VOLPINI: It's good to get your music out there and to have people listen to it. Even if you don't get into the competition, it's good to open yourself up to begin to enter into competitions for your songs and work your way up to things. Then if you do get into [the NEA’s Musical Theater Songwriting Challenge] then the experience from it is incredible. Every part of the whole trip was great.

NEA: Are you going to keep writing songs and putting them out there?

VOLPINI: Well, I do have my album coming out with all of my comedy songs. I don't have an exact date for when that's going to come out. I have to finish that one song for the [zombie apocalypse] musical still, which is tormenting my every waking moment. But after I finish songs for the musical, I'll probably start on a new one or keep writing more songs for the next album.

NEA: Anything else you’d like to add?

VOLPINI: For anyone interested in applying for next year, I want everyone to know that they don't have to write songs that fit into a certain cookie-cutter style. They don't have to be afraid to write something out of the box. I wrote a song about zombies and I won the competition. The most important thing is that the song is what you like and it means something but also it needs to fit into the context of a musical. It still needs to be part of a greater story. It needs to be part of [you] and also part of the story.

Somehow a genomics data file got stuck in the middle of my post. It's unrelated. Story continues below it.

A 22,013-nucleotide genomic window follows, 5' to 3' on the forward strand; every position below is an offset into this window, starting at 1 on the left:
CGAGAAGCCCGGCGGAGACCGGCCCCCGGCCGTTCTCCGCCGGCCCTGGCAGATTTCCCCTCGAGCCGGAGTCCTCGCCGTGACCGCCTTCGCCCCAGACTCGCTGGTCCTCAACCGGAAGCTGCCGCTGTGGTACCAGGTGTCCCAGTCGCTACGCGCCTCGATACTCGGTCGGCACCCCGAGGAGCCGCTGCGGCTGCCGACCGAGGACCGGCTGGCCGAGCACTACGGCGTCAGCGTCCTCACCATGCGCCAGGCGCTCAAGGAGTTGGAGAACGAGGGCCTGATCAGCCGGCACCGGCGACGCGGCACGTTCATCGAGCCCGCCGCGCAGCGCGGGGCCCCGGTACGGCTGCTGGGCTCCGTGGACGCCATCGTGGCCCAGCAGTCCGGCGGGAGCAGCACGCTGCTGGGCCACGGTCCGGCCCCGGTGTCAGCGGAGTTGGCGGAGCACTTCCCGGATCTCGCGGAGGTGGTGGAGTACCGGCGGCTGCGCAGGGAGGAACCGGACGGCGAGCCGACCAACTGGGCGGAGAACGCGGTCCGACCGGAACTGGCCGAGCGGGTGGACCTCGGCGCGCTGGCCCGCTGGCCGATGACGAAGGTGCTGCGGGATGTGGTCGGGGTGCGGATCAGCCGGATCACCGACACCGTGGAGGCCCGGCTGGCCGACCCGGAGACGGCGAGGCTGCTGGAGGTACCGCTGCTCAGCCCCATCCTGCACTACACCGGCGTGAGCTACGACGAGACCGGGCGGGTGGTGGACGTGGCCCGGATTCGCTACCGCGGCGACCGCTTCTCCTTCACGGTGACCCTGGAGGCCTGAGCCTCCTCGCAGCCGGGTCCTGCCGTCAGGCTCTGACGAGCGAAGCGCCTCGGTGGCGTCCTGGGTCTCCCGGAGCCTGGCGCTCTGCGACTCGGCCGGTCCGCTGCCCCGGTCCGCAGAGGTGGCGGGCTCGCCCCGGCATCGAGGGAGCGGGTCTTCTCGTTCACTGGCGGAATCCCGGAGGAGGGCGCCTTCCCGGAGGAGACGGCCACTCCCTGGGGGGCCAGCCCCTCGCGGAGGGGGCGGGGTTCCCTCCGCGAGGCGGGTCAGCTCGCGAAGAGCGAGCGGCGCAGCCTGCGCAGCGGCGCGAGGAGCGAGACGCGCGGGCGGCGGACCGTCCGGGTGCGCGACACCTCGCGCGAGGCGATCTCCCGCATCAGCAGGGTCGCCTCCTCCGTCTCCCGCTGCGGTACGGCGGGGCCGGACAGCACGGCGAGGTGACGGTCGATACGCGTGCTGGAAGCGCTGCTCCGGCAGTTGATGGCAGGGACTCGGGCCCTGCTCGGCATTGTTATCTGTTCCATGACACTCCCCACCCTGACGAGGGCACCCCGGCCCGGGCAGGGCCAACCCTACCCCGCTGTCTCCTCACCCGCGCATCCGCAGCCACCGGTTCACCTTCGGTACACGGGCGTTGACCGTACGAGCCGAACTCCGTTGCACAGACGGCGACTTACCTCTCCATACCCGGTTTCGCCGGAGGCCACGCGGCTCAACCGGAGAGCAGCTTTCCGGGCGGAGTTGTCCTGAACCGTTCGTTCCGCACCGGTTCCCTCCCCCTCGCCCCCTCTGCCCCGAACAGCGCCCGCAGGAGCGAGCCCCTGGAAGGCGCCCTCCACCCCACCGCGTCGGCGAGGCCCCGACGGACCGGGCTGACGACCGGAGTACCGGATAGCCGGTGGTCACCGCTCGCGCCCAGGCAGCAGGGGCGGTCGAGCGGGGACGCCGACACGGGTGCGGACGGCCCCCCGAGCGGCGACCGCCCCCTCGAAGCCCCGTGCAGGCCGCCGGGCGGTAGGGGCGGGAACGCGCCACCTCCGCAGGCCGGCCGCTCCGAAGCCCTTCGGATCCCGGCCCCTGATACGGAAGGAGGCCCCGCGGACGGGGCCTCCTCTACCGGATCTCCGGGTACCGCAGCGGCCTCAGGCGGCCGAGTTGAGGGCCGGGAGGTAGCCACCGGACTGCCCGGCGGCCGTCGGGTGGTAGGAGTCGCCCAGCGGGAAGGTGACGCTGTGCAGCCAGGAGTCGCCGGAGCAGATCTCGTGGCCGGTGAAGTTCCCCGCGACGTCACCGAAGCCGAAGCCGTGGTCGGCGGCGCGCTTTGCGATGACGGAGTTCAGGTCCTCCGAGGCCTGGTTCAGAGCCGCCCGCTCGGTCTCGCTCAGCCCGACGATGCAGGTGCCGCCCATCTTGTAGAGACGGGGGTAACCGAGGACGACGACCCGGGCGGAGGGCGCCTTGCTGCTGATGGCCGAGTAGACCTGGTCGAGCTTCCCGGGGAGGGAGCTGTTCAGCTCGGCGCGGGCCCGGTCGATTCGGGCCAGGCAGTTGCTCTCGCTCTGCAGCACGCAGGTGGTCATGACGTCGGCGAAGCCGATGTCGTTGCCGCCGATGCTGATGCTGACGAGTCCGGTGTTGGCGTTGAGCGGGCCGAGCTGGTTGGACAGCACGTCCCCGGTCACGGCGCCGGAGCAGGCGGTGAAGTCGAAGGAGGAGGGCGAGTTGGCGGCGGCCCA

Learn more about the NEA's Musical Theater Songwriting Challenge--in partnership with the American Theatre Wing and collaborators Playbill, Inc., Disney Theatrical Productions, Samuel French, and the National Music Publishers Association--here.